49 Years and Counting: House of Covers

pattern stories
Written by:
Ed Domain

Even the company truck (Corvair) is cool

Steve and Rita Gongora love what they do. Located just off Central Avenue at 115 Richmond Drive, House of Covers just celebrated its 49th year in business and, as Steve says with a smile, “we have work to keep us busy a very long time.”

Steve was a military brat whose dad inspected nuclear weapons for the U.S. Army. As a result, he was born in France and moved around often as his father’s duty stations changed. 

Steve next to a beauty (T-bird) his shop is working on.

Eventually they were assigned to New Mexico, and Steve graduated high school in Albuquerque. Despite all the moving, the Gongora family has history in the Land of Enchantment. His Great Uncle Manuel Martinez was the second Secretary of State of New Mexico.

Steve has a thing for Corvairs.

Father & Son, Inc.

In 1972, Steve and his father opened House of Covers by renting out the service department of Van’s Midtown Volvo, and got off to a great start.

“Right around when we opened,” Steve told me, “there were two other upholstery competitors in town that closed up shop, which certainly didn’t hurt us.”

Did I mention? Steve REALLY likes Corvairs!

Being relatively new here, I asked about car culture and “cruising”; I expected to see more once I moved here, but realized the pandemic probably slowed that down, too. 

“We don’t just make things. We transform them. We rebuild and we bring happiness to people. Albuquerque is a wonderful place to live, and I feel lucky every day to be able to do what I do, and do it in Albuquerque.”

“Oh yes,” Steve said, smiling. Steve is always smiling. “Cars were just as much of a big deal here in the seventies as they are now, so we had business. Still,” he added as he held up a piece of leather for a car seat with intricate stitching on it, “you have to have artistic talent to do this job. There is craftsmanship involved, and our clients recognize our high standards right away. Not anyone can do this, as in addition to the artistic craftsmanship, you have to be able to think three dimensionally, and not everyone can.”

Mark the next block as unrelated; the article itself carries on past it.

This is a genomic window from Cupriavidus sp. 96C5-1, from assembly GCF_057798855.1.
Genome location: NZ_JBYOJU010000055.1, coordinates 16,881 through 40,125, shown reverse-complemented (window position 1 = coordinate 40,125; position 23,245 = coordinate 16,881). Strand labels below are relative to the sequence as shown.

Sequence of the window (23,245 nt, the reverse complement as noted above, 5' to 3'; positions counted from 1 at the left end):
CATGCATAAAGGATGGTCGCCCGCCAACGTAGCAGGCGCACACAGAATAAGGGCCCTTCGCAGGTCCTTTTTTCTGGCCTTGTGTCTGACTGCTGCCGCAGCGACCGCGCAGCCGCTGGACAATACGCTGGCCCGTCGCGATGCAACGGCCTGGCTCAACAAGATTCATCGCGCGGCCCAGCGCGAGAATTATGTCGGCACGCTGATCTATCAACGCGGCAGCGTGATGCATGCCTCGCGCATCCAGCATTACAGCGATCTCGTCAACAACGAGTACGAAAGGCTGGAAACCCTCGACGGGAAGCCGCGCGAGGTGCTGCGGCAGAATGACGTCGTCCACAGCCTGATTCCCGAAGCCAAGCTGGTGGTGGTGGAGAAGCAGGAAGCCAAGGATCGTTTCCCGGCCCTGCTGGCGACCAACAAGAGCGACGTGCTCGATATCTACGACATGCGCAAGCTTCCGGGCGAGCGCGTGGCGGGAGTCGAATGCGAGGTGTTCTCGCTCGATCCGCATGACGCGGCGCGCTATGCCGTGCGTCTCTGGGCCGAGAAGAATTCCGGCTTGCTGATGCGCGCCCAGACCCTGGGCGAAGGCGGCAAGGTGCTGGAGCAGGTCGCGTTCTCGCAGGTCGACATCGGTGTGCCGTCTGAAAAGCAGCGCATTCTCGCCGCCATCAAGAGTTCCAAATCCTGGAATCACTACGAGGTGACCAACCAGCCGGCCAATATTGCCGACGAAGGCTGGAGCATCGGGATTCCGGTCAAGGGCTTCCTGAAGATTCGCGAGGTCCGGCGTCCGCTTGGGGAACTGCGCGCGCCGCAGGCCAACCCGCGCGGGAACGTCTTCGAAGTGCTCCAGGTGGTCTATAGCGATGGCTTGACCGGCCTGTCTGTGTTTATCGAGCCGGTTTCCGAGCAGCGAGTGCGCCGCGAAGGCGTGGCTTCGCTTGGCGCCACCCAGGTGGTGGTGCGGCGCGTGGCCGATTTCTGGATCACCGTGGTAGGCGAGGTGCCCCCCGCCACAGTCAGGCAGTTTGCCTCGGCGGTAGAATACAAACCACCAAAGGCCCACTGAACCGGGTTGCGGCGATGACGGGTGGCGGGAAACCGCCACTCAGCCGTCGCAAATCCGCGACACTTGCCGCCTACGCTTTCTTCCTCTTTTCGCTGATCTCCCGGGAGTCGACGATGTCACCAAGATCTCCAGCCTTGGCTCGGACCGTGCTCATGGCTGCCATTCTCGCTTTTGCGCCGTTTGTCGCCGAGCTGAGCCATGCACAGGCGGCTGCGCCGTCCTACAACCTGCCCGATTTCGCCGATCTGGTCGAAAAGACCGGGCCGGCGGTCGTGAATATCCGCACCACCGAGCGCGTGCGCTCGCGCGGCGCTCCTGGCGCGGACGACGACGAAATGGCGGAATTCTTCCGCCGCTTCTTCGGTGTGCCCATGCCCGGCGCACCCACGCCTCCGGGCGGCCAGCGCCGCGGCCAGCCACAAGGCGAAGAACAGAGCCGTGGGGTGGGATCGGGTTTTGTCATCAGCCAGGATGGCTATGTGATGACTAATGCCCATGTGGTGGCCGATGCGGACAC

“There is nothing you can’t do with a sewing machine.” – Steve Gongoras

I looked around at some of his work in various stages of completion and at the two stunning cars in his bay waiting for love. It was very obvious Steve loved his work. He finished by saying, “I am really lucky to have the team I do. This is a very specific type of work, and not everyone can do it well.” 

He took me into their warehouse where I saw different types of upholstery, all organized and catalogued. “If there is something you’re looking for, we have it,” he said proudly.

Yes, they carry that (whatever you need).

They moved to their current location in 1977. Five years later in 1982, the U.S. Army had a need for someone skilled in nuclear weapon safety, so Steve’s father reenlisted.

That left Steve running the business alone, so his wife Rita joined in the eighties. As Steve puts it, “that’s when we really hit our stride. Having Rita as my partner here has made it possible for us to be really dialed in and organized. Things kept getting better and better for us.”

The pliers are solid metal, old school quality. Steve made his own tool belt to hold them.

Not Just Cars

“People in New Mexico like to support local, and that’s true here in Albuquerque,” Steve said.

To that end, House of Covers has done specialty work for the Department of Transportation, the Albuquerque Fire Department, Intel, Hewlett Packard, and Presbyterian Hospital.

They even did some work for a high-tech device the military uses for crowd control, an Active Denial System. It needed a protective cover and House of Covers was the place that got the call.

It was just as gorgeous in person.

House of Covers has also made banners for different international and national events; Steve made sure to always make a copy for himself in each batch, and those copies proudly adorn the walls of the shop.

“There is nothing you can’t do with a sewing machine,” Steve added, again smiling. 

Love What You Do

“Every day is a good day,” said Steve. “I love who I work with, and when people see the finished product, they have a big smile on their face, and you don’t get that everywhere.”

Even his truck, an old Corvair he fixed up, shows his pride. The truck is well taken care of and very noticeable out on the road. Steve took me through it, showed me how he built in toolboxes, and as we looked at his shop from out front, he grinned. 

“We don’t just make things. We transform them. We rebuild and we bring happiness to people. Albuquerque is a wonderful place to live, and I feel lucky every day to be able to do what I do, and do it in Albuquerque.”

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